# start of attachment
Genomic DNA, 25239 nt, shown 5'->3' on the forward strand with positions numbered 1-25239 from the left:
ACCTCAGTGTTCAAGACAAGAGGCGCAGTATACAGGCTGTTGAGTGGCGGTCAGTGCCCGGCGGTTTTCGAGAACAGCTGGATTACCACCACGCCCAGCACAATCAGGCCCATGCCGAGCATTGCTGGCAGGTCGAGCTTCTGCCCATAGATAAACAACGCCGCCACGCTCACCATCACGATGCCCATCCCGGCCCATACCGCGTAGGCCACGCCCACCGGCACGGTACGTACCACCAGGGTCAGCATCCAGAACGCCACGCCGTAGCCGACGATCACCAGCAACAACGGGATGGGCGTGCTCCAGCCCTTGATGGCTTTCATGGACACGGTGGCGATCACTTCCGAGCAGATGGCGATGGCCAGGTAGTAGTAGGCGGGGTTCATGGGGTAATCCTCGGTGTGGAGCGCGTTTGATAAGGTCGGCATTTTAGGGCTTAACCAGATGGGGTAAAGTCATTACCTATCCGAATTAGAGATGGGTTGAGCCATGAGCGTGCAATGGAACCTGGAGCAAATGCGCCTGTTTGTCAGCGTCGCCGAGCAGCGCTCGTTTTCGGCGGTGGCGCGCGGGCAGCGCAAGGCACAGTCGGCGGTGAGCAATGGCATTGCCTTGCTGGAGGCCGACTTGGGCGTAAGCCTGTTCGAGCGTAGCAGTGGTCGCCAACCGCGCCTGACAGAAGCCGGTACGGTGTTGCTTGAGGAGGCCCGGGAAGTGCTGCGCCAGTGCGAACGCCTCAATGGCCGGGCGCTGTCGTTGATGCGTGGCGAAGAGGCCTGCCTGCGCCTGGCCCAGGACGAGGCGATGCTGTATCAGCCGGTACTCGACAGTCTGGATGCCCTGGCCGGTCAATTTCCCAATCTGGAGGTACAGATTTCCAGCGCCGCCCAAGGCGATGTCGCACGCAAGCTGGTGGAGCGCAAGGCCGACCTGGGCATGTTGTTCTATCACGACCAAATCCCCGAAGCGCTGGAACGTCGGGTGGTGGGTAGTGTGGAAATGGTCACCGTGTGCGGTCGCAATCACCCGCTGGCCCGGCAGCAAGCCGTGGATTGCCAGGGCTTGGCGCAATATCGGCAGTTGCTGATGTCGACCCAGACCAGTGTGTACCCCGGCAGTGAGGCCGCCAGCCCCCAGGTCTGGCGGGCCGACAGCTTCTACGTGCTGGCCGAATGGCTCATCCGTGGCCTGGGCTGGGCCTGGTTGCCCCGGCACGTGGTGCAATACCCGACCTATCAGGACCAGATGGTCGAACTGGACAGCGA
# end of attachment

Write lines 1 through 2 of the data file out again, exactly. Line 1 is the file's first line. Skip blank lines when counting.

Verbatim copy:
Genomic DNA, 25239 nt, shown 5'->3' on the forward strand with positions numbered 1-25239 from the left:
ACCTCAGTGTTCAAGACAAGAGGCGCAGTATACAGGCTGTTGAGTGGCGGTCAGTGCCCGGCGGTTTTCGAGAACAGCTGGATTACCACCACGCCCAGCACAATCAGGCCCATGCCGAGCATTGCTGGCAGGTCGAGCTTCTGCCCATAGATAAACAACGCCGCCACGCTCACCATCACGATGCCCATCCCGGCCCATACCGCGTAGGCCACGCCCACCGGCACGGTACGTACCACCAGGGTCAGCATCCAGAACGCCACGCCGTAGCCGACGATCACCAGCAACAACGGGATGGGCGTGCTCCAGCCCTTGATGGCTTTCATGGACACGGTGGCGATCACTTCCGAGCAGATGGCGATGGCCAGGTAGTAGTAGGCGGGGTTCATGGGGTAATCCTCGGTGTGGAGCGCGTTTGATAAGGTCGGCATTTTAGGGCTTAACCAGATGGGGTAAAGTCATTACCTATCCGAATTAGAGATGGGTTGAGCCATGAGCGTGCAATGGAACCTGGAGCAAATGCGCCTGTTTGTCAGCGTCGCCGAGCAGCGCTCGTTTTCGGCGGTGGCGCGCGGGCAGCGCAAGGCACAGTCGGCGGTGAGCAATGGCATTGCCTTGCTGGAGGCCGACTTGGGCGTAAGCCTGTTCGAGCGTAGCAGTGGTCGCCAACCGCGCCTGACAGAAGCCGGTACGGTGTTGCTTGAGGAGGCCCGGGAAGTGCTGCGCCAGTGCGAACGCCTCAATGGCCGGGCGCTGTCGTTGATGCGTGGCGAAGAGGCCTGCCTGCGCCTGGCCCAGGACGAGGCGATGCTGTATCAGCCGGTACTCGACAGTCTGGATGCCCTGGCCGGTCAATTTCCCAATCTGGAGGTACAGATTTCCAGCGCCGCCCAAGGCGATGTCGCACGCAAGCTGGTGGAGCGCAAGGCCGACCTGGGCATGTTGTTCTATCACGACCAAATCCCCGAAGCGCTGGAACGTCGGGTGGTGGGTAGTGTGGAAATGGTCACCGTGTGCGGTCGCAATCACCCGCTGGCCCGGCAGCAAGCCGTGGATTGCCAGGGCTTGGCGCAATATCGGCAGTTGCTGATGTCGACCCAGACCAGTGTGTACCCCGGCAGTGAGGCCGCCAGCCCCCAGGTCTGGCGGGCCGACAGCTTCTACGTGCTGGCCGAATGGCTCATCCGTGGCCTGGGCTGGGCCTGGTTGCCCCGGCACGTGGTGCAATACCCGACCTATCAGGACCAGATGGTCGAACTGGACAGCGA